According to my understanding of computational cryptology, the body of a signed document can be retrieved disregarding whether or not the signature is authentic. However, I cannot apply this practically:
Given a pair of RSA keys
public.pem, I have signed some data:
openssl rsautl -inkey private.pem -sign -out signed.dat -in clear.txt
I believe that
signed.data now has the contents of
clear.txt, a hash of those contents and the actual signature, which is basically a cyphertext of the hash using the provided key. Thus, one can verify the signature and recover the body of data. Concretely:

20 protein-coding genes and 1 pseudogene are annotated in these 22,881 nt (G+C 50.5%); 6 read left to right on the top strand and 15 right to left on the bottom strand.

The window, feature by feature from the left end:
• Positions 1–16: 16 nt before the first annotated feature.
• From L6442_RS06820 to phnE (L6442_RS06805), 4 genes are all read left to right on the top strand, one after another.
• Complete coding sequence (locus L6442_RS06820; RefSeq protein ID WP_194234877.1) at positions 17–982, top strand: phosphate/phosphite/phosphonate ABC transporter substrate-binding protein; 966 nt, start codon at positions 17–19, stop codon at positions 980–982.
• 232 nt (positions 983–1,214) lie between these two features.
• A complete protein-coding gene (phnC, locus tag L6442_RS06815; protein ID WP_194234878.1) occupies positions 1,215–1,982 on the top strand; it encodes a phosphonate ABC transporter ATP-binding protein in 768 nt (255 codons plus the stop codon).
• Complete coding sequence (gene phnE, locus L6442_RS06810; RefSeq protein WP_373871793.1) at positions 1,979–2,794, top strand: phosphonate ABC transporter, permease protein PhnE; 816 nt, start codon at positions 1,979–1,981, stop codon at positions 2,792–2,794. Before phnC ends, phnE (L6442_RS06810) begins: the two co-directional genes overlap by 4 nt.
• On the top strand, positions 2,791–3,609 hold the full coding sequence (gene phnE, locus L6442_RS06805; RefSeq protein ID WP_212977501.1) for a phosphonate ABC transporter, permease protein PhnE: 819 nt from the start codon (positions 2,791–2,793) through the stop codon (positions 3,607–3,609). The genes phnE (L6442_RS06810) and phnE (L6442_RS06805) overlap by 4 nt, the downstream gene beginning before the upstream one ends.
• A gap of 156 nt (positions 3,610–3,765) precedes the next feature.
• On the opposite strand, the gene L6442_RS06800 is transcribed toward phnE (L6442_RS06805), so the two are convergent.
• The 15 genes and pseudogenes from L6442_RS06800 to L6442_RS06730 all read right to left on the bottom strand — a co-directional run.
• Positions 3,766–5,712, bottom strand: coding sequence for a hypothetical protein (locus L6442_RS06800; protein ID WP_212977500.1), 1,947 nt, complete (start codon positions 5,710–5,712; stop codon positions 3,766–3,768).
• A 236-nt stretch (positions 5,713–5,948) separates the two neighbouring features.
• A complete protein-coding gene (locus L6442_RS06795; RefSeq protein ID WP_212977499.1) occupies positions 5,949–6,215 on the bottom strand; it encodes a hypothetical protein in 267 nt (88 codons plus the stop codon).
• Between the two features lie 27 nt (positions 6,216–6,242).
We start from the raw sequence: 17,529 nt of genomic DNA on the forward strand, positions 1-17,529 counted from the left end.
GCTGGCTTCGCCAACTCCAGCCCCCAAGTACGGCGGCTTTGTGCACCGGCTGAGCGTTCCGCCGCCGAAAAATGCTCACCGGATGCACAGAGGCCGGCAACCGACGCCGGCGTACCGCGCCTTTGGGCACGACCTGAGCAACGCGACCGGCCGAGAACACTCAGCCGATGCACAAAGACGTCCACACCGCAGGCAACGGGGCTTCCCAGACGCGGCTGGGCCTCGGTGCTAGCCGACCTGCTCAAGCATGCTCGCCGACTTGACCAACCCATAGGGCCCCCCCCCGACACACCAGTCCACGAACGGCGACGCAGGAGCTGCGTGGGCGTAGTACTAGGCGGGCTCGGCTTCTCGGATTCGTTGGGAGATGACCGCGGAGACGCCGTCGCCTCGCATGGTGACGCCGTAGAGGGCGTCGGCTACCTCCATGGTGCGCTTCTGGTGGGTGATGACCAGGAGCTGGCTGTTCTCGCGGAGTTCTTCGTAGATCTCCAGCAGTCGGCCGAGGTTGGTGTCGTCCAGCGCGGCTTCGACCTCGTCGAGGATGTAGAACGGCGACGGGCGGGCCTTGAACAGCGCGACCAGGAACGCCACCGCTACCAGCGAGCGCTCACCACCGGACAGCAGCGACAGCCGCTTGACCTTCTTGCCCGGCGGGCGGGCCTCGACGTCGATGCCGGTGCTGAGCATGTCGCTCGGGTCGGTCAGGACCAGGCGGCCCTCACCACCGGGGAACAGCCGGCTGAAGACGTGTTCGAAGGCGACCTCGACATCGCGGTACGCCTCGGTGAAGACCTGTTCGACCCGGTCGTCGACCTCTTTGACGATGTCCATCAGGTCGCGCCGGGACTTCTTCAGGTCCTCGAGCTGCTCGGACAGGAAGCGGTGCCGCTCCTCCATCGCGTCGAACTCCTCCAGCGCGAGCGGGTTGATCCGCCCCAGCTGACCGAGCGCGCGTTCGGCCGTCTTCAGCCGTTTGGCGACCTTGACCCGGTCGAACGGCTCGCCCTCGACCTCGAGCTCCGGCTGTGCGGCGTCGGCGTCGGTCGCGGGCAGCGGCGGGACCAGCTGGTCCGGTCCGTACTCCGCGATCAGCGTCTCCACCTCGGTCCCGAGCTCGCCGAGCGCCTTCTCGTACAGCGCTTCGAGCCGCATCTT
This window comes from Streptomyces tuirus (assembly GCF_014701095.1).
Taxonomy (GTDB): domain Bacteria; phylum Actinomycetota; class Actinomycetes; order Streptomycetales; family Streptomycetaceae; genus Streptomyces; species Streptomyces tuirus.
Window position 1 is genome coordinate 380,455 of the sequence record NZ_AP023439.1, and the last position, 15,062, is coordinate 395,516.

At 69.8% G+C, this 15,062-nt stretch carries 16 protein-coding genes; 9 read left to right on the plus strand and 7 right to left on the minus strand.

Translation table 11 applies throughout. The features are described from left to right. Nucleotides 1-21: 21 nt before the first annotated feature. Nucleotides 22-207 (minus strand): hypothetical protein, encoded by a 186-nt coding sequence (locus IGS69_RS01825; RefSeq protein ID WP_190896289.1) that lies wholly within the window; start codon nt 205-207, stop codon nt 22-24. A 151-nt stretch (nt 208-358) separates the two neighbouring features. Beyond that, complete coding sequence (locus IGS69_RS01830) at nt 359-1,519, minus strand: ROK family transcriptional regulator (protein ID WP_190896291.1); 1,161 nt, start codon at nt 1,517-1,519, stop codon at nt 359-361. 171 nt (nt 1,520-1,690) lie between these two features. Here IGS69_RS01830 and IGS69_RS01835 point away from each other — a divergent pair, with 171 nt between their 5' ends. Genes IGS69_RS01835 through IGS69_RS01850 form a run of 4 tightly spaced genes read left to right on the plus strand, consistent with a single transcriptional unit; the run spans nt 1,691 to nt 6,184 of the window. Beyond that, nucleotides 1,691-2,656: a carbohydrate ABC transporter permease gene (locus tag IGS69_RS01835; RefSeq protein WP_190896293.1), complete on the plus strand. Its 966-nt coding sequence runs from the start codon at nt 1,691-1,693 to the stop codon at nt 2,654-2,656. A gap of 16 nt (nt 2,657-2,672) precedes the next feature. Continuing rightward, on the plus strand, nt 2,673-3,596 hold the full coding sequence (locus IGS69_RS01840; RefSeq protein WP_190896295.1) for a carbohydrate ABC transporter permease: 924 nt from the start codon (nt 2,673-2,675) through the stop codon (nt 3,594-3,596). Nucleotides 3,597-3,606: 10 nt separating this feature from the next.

openssl rsautl -verify -inkey public.pem -in signed.dat -pubin
To which the contents of
clear.txt are output to
stdout, and the file
signed.dat can be considered to have an authentic signature. It is clear that to verify the signature,
public.pem must be used to reverse the cyphering of the hashing of the contents and compare this result with the clear version of the hash. However, the contents themselves should also be available to anyone without the public key. They should be somewhere in cleartext or some other uncyphered format in
How can one obtain the content of
signed.dat without any keys?
If I am wrong in my concepts of cryptology, I would also appreciate some clarification.